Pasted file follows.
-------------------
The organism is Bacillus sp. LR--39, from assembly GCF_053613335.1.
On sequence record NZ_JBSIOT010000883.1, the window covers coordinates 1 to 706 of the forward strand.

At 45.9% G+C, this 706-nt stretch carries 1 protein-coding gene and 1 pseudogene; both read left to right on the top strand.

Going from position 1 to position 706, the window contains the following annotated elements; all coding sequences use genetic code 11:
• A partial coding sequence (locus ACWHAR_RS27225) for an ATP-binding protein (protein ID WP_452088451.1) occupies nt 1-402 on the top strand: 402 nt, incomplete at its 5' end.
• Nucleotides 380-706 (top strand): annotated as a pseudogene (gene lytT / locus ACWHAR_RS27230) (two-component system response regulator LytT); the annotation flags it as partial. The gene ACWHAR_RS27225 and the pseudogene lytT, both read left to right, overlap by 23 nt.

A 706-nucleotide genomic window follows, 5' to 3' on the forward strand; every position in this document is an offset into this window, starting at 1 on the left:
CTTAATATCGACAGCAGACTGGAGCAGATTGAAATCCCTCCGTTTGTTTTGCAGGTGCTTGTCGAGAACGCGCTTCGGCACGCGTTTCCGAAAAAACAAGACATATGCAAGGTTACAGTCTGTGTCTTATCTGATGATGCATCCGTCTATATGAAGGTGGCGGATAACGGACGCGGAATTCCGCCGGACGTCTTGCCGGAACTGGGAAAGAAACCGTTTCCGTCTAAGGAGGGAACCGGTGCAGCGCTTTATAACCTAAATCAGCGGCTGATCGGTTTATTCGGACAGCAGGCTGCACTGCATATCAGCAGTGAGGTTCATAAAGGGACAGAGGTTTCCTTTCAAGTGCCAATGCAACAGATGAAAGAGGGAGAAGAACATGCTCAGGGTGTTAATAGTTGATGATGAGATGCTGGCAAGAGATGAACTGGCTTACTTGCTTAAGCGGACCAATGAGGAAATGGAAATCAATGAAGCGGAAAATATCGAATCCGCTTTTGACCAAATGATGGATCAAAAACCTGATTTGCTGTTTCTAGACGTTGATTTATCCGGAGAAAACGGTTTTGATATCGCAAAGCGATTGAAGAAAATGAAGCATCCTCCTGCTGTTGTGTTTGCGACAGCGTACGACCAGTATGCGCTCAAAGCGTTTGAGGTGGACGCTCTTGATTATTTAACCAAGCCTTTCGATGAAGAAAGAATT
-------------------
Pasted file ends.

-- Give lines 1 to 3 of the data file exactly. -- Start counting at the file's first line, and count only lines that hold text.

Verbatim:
The organism is Bacillus sp. LR--39, from assembly GCF_053613335.1.
On sequence record NZ_JBSIOT010000883.1, the window covers coordinates 1 to 706 of the forward strand.

At 45.9% G+C, this 706-nt stretch carries 1 protein-coding gene and 1 pseudogene; both read left to right on the top strand.